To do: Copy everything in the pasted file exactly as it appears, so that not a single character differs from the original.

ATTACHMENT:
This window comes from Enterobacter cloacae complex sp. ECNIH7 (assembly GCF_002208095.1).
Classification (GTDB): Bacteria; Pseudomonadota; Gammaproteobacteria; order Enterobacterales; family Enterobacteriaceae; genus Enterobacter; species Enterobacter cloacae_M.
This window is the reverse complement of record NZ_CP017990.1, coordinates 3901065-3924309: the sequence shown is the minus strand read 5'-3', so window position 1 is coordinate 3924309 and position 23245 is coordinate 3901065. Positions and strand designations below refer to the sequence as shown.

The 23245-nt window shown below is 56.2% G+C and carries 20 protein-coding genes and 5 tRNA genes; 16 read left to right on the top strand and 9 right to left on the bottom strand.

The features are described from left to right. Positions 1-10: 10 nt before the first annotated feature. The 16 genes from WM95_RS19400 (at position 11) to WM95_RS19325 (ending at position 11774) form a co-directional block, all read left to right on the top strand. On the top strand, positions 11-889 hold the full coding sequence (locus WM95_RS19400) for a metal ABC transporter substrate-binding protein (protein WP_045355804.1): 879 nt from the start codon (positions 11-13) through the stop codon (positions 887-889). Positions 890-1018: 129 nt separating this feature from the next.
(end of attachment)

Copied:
This window comes from Enterobacter cloacae complex sp. ECNIH7 (assembly GCF_002208095.1).
Classification (GTDB): Bacteria; Pseudomonadota; Gammaproteobacteria; order Enterobacterales; family Enterobacteriaceae; genus Enterobacter; species Enterobacter cloacae_M.
This window is the reverse complement of record NZ_CP017990.1, coordinates 3901065-3924309: the sequence shown is the minus strand read 5'-3', so window position 1 is coordinate 3924309 and position 23245 is coordinate 3901065. Positions and strand designations below refer to the sequence as shown.

The 23245-nt window shown below is 56.2% G+C and carries 20 protein-coding genes and 5 tRNA genes; 16 read left to right on the top strand and 9 right to left on the bottom strand.

The features are described from left to right. Positions 1-10: 10 nt before the first annotated feature. The 16 genes from WM95_RS19400 (at position 11) to WM95_RS19325 (ending at position 11774) form a co-directional block, all read left to right on the top strand. On the top strand, positions 11-889 hold the full coding sequence (locus WM95_RS19400) for a metal ABC transporter substrate-binding protein (protein WP_045355804.1): 879 nt from the start codon (positions 11-13) through the stop codon (positions 887-889). Positions 890-1018: 129 nt separating this feature from the next.